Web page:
The retailer removed confections from checkouts at large stores in the UK in 1994, but has now extended the ban to Tesco Metro and Express convenience stores.
Sainsbury’s and the Co-operative have a 'no sweets' policy at checkouts in large stores in the UK but the bans do not apply to smaller stores.
"Our customers told us that removing sweets and chocolates from checkouts would help them make healthier choices, so from today our checkouts will be sweet- and chocolate-free zones,” said David Wood, managing director of health and wellness for Tesco.
Earlier research from the supermarket found 65% of its customers said removing confectionery from checkouts would help them make healthier choices.
Lidl and Aldi removed confectionery from till zones in the UK last year, but Morrisons, Asda and M&S continue to stock sweets at checkouts.
Criteria for checkout items
Tesco has replaced candy and chocolate at tills with snacks including dried fruit, nuts and cereal bars. Every item must be either one of a person’s five a day, have no ‘red’ traffic light ratings, be in calorie-controlled snack packs, or be deemed by the Department of Health (DoH) to be a ‘healthier snack’.
A Tesco spokesperson told ConfectioneryNews that the new location for confectionery would be decided on an individual store basis. “The only rule is that it’s not the checkout…There isn’t a radius – it’s defined as the area where you queue up.”
‘A marketing decision’
Justine Roberts, Mumsnet CEO, said: "Popping into a shop with a small child in tow can sometimes feel like navigating an assault course. If you've made it to the checkout in one piece it can be really frustrating to then be faced with an unhealthy array of sweets designed to tempt your child. It's really positive to see a supermarket responding to the views of their customers and trying to make life that little bit easier."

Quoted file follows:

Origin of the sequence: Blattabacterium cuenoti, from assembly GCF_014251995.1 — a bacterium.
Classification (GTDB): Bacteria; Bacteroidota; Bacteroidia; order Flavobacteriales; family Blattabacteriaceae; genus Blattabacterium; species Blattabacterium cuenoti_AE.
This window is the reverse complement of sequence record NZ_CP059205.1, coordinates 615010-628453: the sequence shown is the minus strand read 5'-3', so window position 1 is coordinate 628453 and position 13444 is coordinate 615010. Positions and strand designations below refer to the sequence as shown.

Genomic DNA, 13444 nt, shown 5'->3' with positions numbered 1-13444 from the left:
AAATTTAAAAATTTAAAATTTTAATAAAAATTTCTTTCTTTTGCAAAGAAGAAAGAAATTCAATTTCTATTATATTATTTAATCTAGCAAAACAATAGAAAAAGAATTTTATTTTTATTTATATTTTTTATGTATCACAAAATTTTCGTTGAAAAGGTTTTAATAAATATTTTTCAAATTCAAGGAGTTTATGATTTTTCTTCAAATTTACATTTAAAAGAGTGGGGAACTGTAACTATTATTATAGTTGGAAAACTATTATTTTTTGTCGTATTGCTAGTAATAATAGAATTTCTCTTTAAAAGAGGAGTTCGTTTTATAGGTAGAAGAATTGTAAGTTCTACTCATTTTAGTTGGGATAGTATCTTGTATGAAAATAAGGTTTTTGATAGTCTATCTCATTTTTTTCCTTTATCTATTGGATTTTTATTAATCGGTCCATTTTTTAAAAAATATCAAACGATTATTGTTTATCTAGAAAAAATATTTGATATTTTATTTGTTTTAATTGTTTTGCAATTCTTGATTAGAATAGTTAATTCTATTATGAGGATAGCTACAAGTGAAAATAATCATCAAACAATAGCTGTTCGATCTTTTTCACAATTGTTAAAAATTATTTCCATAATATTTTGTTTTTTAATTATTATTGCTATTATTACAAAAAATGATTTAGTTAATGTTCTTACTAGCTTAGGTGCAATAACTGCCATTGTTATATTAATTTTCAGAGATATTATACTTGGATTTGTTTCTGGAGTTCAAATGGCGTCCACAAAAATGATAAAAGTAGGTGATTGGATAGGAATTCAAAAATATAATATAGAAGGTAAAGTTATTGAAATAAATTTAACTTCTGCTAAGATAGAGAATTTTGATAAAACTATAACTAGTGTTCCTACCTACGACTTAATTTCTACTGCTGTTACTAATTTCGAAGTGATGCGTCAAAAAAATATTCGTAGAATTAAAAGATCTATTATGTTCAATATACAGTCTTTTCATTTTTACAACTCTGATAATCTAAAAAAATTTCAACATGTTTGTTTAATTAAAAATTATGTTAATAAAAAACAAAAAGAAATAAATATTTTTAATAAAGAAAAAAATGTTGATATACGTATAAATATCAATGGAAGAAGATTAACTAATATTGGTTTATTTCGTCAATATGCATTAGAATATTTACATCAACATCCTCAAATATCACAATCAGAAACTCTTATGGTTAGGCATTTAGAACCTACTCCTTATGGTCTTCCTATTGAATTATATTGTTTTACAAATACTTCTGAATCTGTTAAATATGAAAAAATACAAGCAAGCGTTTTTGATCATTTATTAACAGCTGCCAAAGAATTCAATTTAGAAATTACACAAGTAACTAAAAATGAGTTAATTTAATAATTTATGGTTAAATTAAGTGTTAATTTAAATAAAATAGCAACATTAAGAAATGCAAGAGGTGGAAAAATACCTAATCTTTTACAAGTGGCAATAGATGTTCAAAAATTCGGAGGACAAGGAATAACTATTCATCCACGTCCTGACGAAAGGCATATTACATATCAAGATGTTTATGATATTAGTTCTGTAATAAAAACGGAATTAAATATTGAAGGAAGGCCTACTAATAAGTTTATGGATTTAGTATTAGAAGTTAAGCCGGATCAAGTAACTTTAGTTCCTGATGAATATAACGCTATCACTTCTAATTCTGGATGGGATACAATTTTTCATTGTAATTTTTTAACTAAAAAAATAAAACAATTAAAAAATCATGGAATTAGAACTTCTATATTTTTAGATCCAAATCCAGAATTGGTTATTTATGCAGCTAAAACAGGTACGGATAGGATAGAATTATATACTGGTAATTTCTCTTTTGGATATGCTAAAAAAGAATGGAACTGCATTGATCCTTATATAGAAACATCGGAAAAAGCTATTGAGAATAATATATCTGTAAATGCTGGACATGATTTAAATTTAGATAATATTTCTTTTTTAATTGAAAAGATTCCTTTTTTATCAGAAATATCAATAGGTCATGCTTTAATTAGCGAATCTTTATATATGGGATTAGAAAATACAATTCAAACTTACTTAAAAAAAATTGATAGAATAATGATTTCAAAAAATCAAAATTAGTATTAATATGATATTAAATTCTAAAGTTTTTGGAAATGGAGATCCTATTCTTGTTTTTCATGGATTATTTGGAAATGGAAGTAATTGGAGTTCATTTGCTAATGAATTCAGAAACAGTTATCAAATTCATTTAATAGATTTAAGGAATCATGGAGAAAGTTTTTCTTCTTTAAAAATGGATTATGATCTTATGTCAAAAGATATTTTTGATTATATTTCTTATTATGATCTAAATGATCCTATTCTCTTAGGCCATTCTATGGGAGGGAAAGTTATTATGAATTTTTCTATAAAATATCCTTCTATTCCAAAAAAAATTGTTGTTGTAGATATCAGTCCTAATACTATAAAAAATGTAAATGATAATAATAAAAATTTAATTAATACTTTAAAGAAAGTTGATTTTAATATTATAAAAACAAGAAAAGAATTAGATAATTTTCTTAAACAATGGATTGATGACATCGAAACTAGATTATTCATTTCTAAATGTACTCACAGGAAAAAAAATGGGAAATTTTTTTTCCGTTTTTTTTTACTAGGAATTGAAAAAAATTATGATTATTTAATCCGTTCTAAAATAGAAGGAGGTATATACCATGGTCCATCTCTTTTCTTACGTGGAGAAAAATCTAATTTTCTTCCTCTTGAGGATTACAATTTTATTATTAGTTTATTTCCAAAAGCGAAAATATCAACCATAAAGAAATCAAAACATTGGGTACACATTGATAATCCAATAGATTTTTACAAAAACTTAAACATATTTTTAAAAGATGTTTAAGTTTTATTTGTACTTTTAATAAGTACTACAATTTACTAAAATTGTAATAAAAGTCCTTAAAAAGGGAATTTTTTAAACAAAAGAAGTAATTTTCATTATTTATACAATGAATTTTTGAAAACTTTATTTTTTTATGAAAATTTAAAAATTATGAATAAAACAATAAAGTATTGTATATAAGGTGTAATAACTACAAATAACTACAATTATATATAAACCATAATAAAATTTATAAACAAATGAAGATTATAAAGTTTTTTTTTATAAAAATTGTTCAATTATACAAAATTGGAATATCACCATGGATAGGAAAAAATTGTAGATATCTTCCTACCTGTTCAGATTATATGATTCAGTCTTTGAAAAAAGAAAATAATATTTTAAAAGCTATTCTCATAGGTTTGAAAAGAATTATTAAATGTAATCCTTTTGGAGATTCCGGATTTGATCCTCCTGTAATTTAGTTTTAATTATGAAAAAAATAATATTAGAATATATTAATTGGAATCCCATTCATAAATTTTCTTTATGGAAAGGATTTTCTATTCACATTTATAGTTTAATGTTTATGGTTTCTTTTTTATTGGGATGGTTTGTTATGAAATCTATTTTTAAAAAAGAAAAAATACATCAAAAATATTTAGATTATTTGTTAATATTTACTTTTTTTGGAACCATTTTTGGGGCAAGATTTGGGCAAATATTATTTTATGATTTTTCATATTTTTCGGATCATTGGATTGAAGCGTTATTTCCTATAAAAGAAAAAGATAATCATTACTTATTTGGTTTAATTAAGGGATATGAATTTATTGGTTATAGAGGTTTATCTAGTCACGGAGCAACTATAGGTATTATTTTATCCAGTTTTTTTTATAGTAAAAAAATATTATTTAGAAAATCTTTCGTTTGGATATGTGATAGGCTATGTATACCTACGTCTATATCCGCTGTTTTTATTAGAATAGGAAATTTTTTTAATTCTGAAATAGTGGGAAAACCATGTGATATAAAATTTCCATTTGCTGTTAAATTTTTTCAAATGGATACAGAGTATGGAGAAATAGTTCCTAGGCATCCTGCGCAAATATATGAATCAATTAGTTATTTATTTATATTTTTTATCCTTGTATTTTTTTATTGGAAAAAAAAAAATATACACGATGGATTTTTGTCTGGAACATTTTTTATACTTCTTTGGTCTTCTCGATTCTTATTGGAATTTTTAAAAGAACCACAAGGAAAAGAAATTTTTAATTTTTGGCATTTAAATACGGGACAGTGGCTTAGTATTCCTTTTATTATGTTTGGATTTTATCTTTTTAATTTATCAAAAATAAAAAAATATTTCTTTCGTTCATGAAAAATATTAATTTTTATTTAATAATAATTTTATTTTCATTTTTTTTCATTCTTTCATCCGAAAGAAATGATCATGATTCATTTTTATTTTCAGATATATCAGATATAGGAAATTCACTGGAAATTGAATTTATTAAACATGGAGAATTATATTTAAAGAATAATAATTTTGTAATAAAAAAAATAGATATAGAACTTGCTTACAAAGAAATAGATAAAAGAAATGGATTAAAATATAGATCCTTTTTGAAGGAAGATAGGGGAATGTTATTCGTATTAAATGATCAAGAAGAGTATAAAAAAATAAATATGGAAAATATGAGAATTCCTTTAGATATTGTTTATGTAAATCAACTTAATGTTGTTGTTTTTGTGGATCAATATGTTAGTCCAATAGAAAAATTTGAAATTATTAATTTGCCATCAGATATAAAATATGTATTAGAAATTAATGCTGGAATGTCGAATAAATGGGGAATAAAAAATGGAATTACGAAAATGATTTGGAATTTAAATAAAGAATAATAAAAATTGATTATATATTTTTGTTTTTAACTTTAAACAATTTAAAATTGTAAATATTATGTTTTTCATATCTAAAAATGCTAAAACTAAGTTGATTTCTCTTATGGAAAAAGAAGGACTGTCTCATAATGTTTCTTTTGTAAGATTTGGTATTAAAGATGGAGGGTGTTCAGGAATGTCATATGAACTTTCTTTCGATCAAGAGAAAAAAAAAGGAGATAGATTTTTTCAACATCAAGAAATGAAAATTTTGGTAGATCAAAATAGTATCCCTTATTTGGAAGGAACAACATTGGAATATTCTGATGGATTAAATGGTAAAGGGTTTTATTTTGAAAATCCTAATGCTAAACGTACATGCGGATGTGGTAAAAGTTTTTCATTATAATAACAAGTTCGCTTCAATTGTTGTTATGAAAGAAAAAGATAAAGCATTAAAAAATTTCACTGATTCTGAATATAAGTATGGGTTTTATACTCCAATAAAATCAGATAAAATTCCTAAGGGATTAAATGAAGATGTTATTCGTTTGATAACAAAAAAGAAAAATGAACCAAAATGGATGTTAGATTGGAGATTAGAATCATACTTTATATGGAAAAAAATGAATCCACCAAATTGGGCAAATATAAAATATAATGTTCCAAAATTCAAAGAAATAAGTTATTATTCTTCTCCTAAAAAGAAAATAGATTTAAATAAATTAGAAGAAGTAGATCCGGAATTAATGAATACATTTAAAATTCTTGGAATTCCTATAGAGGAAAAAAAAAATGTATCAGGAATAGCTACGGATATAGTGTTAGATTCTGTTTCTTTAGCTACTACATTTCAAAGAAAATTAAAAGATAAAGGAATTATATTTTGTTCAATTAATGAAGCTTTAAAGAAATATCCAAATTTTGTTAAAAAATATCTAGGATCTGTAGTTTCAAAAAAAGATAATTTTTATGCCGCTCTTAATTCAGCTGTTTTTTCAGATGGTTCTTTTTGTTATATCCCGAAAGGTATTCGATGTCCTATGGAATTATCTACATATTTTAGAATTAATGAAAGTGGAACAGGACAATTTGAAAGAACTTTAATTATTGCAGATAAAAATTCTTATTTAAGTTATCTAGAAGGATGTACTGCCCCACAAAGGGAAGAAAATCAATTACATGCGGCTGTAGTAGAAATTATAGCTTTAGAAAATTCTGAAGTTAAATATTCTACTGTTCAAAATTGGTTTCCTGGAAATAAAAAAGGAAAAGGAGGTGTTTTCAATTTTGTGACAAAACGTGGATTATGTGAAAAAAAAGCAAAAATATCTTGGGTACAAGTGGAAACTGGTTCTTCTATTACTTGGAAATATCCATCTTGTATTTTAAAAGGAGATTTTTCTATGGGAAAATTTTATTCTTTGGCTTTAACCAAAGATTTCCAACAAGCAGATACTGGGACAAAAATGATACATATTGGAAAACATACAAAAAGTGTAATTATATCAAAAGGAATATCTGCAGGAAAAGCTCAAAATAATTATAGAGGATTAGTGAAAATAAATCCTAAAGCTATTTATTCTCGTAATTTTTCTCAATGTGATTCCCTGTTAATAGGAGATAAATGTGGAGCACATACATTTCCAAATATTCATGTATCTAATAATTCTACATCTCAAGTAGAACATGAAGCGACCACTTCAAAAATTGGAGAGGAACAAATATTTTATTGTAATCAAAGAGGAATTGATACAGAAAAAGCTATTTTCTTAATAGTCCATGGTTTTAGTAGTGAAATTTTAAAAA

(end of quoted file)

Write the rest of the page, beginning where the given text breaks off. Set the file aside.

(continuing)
A spokesperson for the Association of Chocolate, Biscuits and Confectionery Industries of Europe (CAOBISCO) said Tesco’s announcement was a “marketing decision made by the retailer”. It refused to state its position on confectionery checkout bans, but said it wasn’t aware of similar movements in other European countries.
Pressure from health campaigners
The UK confectionery cull followed ‘a Junk Free Checkouts‘ campaign, led by the British Dietetic Association’s and the Children’s Food Campaign.
Retailers in other regions are coming under pressure to remove confectionery from checkout zones. The Center for Science in the Public Interest (CSPI) recently launched a campaign calling on US retailers to remove candy at cash counters.
In New Zealand, a study of 2,271 Kiwi consumers by HorizonPoll found that 34.1% believed supermarkets should remove confectionery and sugary goods from all checkout lanes. 17.7% disagreed, but the majority was indifferent.